15 Apr 2009

If you still think Strunk & White is a good book

Submitted by Karl Hagen
check out this withering critique by Geoff Pullum in The Chronicle of Higher Education. If you're a regular Language Log reader, it won't be news to you. The article generally recapitulates points that Pullum has made on that blog over the last several years. One thing that Pullum doesn't touch on but which I also find pernicious is the list of misused words, a list that always had a lot of questionable items but which, because of the books age, contains many objections that are now obsolete by any reasonable standard. (The occasional new editions have removed some of the most ridiculous ones, but others remain.)


Is Strunk & White - to which I got a glancing exposure in junior high - the reason I still feel a whiff of offended superiority whenever I see enormity used in the sense of 'immensity?' In fact, I'm not sure I've ever seen it used in the sense of 'monstrous crime' - in usage guides, yes, but not in texts about monstrous crimes.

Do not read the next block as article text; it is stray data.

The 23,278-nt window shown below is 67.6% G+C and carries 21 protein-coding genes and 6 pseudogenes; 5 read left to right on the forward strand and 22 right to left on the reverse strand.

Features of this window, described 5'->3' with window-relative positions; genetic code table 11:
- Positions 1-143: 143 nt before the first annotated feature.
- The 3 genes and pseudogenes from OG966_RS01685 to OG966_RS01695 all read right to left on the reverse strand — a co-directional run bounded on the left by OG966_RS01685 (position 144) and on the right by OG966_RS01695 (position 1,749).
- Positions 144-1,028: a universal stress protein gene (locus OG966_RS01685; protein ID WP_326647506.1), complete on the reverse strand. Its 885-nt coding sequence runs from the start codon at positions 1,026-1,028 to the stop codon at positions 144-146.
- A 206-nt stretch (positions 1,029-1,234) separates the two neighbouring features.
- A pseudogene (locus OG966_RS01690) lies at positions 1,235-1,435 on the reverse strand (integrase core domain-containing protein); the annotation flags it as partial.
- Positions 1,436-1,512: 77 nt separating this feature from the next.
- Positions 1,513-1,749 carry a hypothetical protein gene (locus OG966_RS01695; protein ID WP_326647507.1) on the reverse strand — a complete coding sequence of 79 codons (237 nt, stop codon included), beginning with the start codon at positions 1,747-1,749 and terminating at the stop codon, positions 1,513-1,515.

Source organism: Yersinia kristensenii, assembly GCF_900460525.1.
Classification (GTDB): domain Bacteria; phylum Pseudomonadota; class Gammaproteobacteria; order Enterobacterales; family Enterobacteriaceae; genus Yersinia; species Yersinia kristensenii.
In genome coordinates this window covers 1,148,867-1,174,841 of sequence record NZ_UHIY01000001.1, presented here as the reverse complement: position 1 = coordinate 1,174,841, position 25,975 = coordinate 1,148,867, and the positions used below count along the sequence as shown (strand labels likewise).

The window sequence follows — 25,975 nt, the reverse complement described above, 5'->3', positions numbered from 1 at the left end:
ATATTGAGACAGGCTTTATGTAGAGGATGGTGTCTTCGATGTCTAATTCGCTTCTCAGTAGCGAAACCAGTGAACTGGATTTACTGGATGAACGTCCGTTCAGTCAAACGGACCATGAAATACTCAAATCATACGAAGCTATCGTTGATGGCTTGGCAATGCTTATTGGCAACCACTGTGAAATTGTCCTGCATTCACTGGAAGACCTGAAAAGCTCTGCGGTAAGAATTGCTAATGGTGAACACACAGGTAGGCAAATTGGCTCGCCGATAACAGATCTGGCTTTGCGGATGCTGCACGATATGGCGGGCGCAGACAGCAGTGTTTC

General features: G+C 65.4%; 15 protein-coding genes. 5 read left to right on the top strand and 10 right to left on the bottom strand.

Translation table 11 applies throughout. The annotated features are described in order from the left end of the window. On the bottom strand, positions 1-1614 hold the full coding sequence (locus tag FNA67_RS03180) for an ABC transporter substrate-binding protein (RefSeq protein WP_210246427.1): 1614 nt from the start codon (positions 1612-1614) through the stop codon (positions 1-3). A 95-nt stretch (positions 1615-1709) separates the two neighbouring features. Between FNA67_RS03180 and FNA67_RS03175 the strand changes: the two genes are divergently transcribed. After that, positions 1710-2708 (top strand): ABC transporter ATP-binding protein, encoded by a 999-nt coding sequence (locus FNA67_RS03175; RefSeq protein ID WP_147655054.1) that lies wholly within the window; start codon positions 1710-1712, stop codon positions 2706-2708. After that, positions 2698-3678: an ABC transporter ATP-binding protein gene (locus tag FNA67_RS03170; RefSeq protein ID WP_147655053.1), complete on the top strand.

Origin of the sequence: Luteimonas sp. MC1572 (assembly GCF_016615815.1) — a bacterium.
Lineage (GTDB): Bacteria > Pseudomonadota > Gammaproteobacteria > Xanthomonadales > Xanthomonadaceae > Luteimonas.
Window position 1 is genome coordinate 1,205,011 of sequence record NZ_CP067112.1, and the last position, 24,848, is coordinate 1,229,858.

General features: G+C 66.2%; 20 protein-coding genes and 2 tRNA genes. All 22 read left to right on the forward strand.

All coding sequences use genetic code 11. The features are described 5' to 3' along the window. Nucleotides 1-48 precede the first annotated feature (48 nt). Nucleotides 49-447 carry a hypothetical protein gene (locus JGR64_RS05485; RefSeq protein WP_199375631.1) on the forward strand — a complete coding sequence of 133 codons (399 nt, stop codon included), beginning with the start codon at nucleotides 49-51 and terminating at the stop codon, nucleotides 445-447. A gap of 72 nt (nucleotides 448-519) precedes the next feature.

That one is in S&W, although the stigmatization of 'enormity' in the sense of large size predates Strunk. The Merriam-Webster Dictionary of English Usage puts down the prohibition to usage writers who read the synonym notes in the dictionary without bothering to read the actual definitions.